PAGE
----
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Interesting facts about Polar Regions

03-OCT-2017 16:45
    Interesting facts about Polar Regions

    The regions of Earth surrounding its geographical poles (North Pole and South Pole) are known as Polar Regions. It is also known as Frigid Zone because these regions are dominated by Earth's polar ice caps, the northern resting on the Arctic Ocean and the southern on the continent of Antarctica. These regions are the zones in higher latitudes where there is never any summer in the sense that is understood in our moderate latitudes. Here, we are giving interesting facts about Polar Regions of Earth in general awareness.

    Interesting facts about Polar Regions

    North Polar Region (Arctic)

    It is the northernmost part of the Earth and primarily made up of the frozen Arctic Ocean, that surrounds the North Pole. Landmasses of Arctic region include islands and the northern parts of the European, Asian, and North American continents.

    Arctic North Pole

    1. The term 'Arctic' derives from Greek word ‘Arktikos’ which means near the Bear.

    2. It is divided by the summer isotherm, a climatic boundary between regions with summer temperatures averaging 50°F (or 10°C)—the subarctic—and colder regions (the true Arctic).

    3. Climate of this region is characterized by cold winters and cool summers. Winters characterized by continuous darkness, cold and stable weather conditions, and clear skies whereas summers characterized by continuous daylight, damp and foggy weather, and weak cyclones with rain or snow.

    4. Vegetation: Plants such as dwarf shrubs, graminoids, herbs, lichens, and mosses, which all grow relatively close to the ground, forming tundra. Animals such as Arctic hare, lemming, muskox, caribou, snowy owl, Arctic fox, Grizzly bear, wolf, polar bear wolverines, ermines, and Arctic ground squirrels, seals, walrus, and several species of cetacean—baleen whales, narwhals, killer whales, and belugas.

    5. There are over 40 different ethnics groups living in the Arctic region such as Saami in circumpolar areas of Finland, Sweden, Norway and Northwest Russia, Nenets, Khanty, Evenk and Chukchi in Russia, Aleut, Yupik and Inuit (Iñupiat) in Alaska, Inuit (Inuvialuit) in Canada and Inuit (Kalaallit) in Greenland.

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    South Polar Region (Antarctica)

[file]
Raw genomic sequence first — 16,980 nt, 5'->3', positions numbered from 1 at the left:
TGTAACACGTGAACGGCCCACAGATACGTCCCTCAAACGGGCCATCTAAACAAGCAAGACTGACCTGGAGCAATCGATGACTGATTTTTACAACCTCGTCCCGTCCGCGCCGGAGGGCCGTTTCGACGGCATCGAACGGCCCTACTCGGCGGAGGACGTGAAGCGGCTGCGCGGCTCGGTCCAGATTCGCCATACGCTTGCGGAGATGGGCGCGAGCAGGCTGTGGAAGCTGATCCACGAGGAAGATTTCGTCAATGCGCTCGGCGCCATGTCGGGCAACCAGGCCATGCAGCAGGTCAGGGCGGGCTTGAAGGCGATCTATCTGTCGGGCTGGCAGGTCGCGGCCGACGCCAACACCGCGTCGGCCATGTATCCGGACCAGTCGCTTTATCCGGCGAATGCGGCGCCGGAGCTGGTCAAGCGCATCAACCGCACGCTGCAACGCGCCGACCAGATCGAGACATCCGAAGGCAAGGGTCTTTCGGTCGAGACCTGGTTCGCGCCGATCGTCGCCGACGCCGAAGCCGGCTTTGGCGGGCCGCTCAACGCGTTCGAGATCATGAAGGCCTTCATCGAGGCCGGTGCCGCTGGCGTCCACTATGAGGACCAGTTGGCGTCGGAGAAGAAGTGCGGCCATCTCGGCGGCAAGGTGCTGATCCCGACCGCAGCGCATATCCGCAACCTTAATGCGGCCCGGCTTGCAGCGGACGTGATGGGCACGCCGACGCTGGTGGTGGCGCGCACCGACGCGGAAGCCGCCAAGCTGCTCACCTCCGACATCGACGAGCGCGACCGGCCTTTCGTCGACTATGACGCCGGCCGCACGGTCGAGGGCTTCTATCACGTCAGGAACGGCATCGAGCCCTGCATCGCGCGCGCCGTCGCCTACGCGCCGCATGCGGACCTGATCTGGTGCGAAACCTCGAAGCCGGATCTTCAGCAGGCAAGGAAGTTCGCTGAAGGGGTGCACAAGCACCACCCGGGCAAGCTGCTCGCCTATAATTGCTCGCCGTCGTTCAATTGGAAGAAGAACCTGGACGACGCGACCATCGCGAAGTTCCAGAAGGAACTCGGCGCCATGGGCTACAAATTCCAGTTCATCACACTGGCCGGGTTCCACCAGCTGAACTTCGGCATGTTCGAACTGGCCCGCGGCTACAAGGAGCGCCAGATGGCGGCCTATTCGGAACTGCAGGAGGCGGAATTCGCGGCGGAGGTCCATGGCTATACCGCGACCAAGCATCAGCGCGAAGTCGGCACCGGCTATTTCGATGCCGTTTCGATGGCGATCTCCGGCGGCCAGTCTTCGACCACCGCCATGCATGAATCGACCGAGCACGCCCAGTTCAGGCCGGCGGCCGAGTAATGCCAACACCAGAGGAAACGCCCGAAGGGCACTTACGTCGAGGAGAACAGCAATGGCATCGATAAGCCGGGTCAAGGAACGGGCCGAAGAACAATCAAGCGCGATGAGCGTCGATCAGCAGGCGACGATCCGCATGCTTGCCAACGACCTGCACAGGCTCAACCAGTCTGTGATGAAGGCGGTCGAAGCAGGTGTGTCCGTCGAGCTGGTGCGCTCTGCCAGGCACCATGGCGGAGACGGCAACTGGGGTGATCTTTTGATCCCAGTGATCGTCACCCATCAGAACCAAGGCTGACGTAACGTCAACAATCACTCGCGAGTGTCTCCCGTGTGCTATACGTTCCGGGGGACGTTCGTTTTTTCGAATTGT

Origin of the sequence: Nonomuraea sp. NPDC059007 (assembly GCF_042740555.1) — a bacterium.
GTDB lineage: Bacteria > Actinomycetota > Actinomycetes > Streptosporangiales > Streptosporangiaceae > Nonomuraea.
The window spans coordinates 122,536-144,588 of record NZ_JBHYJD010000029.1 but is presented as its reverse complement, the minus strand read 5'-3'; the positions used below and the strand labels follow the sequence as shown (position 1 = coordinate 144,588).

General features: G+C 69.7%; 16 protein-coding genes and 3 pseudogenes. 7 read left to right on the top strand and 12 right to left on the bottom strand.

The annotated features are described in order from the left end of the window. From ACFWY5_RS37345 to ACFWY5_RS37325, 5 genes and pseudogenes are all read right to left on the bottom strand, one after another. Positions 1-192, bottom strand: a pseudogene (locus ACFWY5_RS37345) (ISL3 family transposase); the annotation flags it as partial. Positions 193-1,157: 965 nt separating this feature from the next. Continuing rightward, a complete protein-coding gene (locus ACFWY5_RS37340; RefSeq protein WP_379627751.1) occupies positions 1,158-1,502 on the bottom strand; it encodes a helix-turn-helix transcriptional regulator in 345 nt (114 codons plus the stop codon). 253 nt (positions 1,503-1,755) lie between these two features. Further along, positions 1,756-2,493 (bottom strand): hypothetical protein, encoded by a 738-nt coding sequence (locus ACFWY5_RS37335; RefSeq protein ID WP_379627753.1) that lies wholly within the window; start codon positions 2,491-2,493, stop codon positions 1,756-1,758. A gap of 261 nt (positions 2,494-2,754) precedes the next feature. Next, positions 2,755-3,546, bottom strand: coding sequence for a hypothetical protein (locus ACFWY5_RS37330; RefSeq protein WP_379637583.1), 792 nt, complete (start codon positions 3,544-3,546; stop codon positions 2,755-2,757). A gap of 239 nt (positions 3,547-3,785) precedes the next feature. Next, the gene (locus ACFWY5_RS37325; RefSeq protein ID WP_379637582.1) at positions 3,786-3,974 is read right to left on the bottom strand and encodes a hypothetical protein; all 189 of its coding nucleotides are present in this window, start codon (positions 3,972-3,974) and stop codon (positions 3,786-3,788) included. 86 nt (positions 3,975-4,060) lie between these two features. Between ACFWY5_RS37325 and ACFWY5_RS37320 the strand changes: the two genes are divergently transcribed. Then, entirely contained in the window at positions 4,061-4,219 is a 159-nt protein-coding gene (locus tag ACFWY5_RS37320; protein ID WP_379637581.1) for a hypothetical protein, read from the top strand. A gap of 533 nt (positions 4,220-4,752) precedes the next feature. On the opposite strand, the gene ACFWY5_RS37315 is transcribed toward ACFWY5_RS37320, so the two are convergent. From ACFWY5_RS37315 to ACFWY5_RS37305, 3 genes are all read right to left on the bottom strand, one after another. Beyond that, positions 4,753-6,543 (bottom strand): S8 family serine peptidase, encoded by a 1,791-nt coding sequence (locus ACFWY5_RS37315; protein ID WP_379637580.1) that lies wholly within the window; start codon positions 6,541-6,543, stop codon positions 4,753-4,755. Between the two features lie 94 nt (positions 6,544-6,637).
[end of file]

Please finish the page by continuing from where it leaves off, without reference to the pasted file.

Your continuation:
It is the fifth largest continent in the world and contains 90 percent of all of the ice on the planet. This continent is divided into two regions - East and West Antarctica. It is governed by the 1958 Antarctic Treaty, which establishes the continent as a peaceful and cooperative international research zone.

    Antarctica sOUTH pOLE

    1. Scottish cartographer John George Bartholomew was the first who used the term “Antarctica” for the region and as a continent in the 1890s.

    2. It is the highest continent with an average elevation above sea level of 2300 meter.

    3. It is the coldest and the windiest continent.

    4. 98 percent region is covered with ice and contains 70 percent of the world's fresh water.

    Interesting facts about Earth’s Hydrosphere

    5. Vinson Massif is the highest point with 4897 meter above sea level and Bentley Subglacial Trench is the lowest point with 2499 meter below sea level.

    6. Penguin (flightless bird, but excellent swimmer) is the most famous inhabitant of this region.

    7. Catherine Mikkelson (wife of a Norwegian whaling captain) was the first woman to visit Antarctica in 1935.

    8. Emile Marco Palma was the first child born on the Antarctica in January 1979.

    Hence, we can say the Polar Regions are the most inhospitable places on the Earth. For centuries humankind has tried - and often failed - to reach and study both the Arctic and Antarctic Circles, losing life and limb in the process.

    Five interesting facts on the Roald Amundsen’s first South Pole expedition

    DISCLAIMER: JPL and its affiliates shall have no liability for any views, thoughts and comments expressed on this article.

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